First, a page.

The Surprising Potential Winners of Online Gaming
Online gaming has been taking slow but steady steps to reality in recent weeks. A Justice Department decision opened the door for online poker and lotteries online recently, and a number of bills to regulate poker are in a drawer somewhere on Capitol Hill.
Everyone seems to be angling for a piece of what could be a massive market. Facebook has explored real-money gambling in the U.K. and recently gave a presentation to the lottery industry on how they could use Facebook to connect with players. Zynga (NAS: ZNGA) introduced a poker game before moving to Farmville and may also be interested in the revenue a real-money game could provide.
Table maker Shuffle Master (NAS: SHFL) recently launched an interactive division to offer the company's proprietary games online with a free version available for U.S. players.
And casinos are trying to find the best partnership if poker becomes legal with Wynn Resorts (NAS: WYNN) courting PokerStars before it was shut down, and MGM (NYS: MGM) , Boyd Gaming (NYS: BYD) , and Bwin.Party teaming up as a powerhouse combination.
Projecting the impact
It's unknown exactly how much revenue any gaming company could generate from online poker. But that doesn't mean we can't try to figure out what the impact might be.
Forbes estimated that Full Tilt Poker generated $500 million in revenue and $100 million in profit during 2010. That's just one company in an industry the Financial Times estimated generated $5.9 billion in revenue worldwide in 2008. If we estimate that the MGM partnership could generate at least the revenue of Full Tilt Poker if online poker is legalized, and use the sensitivity analysis below for revenue and EBITDA margins, the impact is pretty big.
|$500 Million||$100 Million||$150 Million||$200 Million|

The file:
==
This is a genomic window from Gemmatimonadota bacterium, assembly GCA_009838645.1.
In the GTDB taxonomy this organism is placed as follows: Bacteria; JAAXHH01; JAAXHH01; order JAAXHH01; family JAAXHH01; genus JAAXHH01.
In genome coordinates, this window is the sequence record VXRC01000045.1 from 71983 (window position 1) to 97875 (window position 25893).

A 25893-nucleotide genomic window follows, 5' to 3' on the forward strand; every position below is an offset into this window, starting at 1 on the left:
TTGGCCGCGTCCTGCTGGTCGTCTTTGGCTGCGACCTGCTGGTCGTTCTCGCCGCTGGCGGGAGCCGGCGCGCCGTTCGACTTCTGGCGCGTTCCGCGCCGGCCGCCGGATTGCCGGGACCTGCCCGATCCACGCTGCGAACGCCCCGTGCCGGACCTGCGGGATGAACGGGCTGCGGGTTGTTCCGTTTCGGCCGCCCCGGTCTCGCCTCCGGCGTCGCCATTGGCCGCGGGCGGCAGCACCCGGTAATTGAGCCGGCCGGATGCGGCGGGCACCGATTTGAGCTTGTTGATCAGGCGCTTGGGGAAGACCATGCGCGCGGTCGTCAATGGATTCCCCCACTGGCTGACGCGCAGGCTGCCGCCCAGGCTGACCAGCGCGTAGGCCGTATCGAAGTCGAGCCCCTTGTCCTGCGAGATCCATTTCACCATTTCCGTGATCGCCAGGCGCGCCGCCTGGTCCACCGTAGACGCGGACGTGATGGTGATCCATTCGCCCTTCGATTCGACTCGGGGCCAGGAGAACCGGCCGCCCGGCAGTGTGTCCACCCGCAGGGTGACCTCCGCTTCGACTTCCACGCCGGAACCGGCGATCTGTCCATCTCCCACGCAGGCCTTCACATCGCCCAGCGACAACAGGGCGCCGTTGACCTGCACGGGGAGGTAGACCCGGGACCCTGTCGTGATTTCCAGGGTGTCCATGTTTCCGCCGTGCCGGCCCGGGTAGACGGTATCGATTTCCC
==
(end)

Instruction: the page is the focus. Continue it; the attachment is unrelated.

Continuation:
|$1 Billion||$200 Million||$300 Million||$400 Million|
|$3 Billion||$2 Billion||$3 Billion||$1.2 Billion|
If the middle scenario plays out, the MGM partnership could generate $300 million in EBITDA for its owners. For MGM Resorts, its 25% stake means $75 million in EBITDA, a nice addition, but small when compared to its $5.5 billion market cap and $13.1 billion in debt. But for Boyd Gaming, the relative impact would be bigger.
Boyd currently has a $600 million market cap and $2.8 billion in debt. In the past year, the company has generated $331.6 million in EBITDA. An additional $30 million in EBITDA from its 10% stake in the online partnership would be a boon for the company. A rosier scenario could see the company add $120 million in EBITDA if online poker is passed. That's EBITDA growth of 9% to 36% in a business Boyd likely couldn't compete in without joining with bigger names.
Cannibalization of casinos
The argument has been made that online gaming would cannibalize casinos in Las Vegas and around the country. That may be true to some extent, but in my experience, most online players play games with stakes of $0.01/$0.02 to $0.50/$1, games you can't even find in a casino. And poker isn't really a moneymaker for casinos like blackjack or baccarat.
I'm not sure online poker wouldn't be something that wouldn't attract more players to casinos by bringing in new players and offering perks to players.
It's unknown exactly how Facebook and Zynga would handle online poker or other games, but any impact would be gravy since margins would be high and it would be a new revenue source.
If casino companies dominate the landscape, as I expect, Boyd would get a huge positive impact. The company could basically ride MGM's coattails to market dominance.
So, it's not MGM or Wynn resorts that would be the biggest winners in online gaming. The surprising winners could be Facebook, Zynga, and Boyd Gaming.
Before that happens, the games need to be legalized, something that may fall by the wayside in a presidential election cycle. For the sake of all of the companies mentioned a regulatory solution would be great for their bottom line.
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At the time this article was published Fool contributor Travis Hoium does not have a position in any company mentioned. You can follow Travis on Twitter at @FlushDrawFool, check out his personal stock holdings or follow his CAPS picks at TMFFlushDraw.Try any of our Foolish newsletter services free for 30 days. We Fools may not all hold the same opinions, but we all believe that considering a diverse range of insights makes us better investors. The Motley Fool has a disclosure policy.
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